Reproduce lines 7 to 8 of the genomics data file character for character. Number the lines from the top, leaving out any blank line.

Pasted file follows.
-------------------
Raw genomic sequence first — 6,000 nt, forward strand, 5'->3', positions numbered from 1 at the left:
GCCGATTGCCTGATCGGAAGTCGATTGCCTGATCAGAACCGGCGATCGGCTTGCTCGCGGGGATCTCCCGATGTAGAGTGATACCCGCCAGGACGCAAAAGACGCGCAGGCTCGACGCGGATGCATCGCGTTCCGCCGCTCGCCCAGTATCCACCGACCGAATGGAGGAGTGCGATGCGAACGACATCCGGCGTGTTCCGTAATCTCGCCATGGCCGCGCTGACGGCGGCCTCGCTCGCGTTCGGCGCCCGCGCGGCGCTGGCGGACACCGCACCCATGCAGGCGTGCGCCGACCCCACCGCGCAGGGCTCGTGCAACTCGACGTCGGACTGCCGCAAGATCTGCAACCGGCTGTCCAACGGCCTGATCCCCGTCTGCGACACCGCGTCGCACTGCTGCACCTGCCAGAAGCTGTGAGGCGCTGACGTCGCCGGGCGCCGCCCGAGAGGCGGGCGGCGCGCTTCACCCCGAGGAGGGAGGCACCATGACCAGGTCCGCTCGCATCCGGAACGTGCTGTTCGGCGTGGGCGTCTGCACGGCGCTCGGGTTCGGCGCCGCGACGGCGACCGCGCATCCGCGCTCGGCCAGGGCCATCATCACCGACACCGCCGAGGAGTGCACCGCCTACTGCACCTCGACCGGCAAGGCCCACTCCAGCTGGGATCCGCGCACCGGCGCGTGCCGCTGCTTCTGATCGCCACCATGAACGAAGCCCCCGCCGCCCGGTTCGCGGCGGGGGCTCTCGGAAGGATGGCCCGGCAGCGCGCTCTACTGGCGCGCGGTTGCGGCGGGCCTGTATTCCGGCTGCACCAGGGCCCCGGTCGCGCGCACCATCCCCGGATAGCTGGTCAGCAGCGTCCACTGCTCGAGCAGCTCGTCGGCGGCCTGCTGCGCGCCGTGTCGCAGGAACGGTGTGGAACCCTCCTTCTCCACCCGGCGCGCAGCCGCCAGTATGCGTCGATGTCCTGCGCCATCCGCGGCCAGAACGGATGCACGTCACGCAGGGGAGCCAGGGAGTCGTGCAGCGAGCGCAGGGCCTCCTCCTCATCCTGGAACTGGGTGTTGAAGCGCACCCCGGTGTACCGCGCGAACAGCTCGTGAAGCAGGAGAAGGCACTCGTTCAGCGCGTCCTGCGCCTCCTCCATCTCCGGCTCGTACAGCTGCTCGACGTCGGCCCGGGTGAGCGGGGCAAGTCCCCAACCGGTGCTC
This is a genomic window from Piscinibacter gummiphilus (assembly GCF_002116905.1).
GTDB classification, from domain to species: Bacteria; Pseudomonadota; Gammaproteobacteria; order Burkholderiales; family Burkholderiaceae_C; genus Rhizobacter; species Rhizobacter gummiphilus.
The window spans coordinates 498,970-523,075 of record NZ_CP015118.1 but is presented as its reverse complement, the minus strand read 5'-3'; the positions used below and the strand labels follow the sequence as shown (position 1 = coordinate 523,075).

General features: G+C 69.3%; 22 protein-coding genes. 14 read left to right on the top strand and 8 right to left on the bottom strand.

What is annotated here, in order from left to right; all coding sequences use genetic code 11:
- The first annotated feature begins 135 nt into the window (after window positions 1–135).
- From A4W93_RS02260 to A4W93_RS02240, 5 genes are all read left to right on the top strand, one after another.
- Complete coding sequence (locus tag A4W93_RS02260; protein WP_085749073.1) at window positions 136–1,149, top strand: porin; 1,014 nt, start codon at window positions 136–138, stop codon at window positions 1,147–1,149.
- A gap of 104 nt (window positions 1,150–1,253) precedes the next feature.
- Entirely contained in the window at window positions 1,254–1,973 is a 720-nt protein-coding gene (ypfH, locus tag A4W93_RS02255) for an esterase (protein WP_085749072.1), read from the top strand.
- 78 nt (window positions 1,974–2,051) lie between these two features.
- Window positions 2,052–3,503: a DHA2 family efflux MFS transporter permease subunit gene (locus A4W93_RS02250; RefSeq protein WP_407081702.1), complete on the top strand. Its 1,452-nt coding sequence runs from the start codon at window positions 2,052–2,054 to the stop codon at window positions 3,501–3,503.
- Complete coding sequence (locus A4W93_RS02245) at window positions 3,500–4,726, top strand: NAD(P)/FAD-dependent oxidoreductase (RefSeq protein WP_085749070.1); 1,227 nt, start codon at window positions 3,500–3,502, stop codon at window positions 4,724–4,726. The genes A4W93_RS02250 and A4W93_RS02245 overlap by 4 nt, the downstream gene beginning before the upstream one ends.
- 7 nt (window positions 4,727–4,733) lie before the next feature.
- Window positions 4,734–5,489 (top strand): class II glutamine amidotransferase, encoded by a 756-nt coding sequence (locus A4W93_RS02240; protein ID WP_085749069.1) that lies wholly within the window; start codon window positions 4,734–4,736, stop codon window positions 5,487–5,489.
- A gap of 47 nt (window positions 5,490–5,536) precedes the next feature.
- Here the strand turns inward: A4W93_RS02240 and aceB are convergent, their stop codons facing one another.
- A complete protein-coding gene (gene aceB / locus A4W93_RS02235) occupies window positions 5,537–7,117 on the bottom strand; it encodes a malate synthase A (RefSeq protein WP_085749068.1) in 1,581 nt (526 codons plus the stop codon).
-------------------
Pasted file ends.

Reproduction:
What is annotated here, in order from left to right; all coding sequences use genetic code 11:
- The first annotated feature begins 135 nt into the window (after window positions 1–135).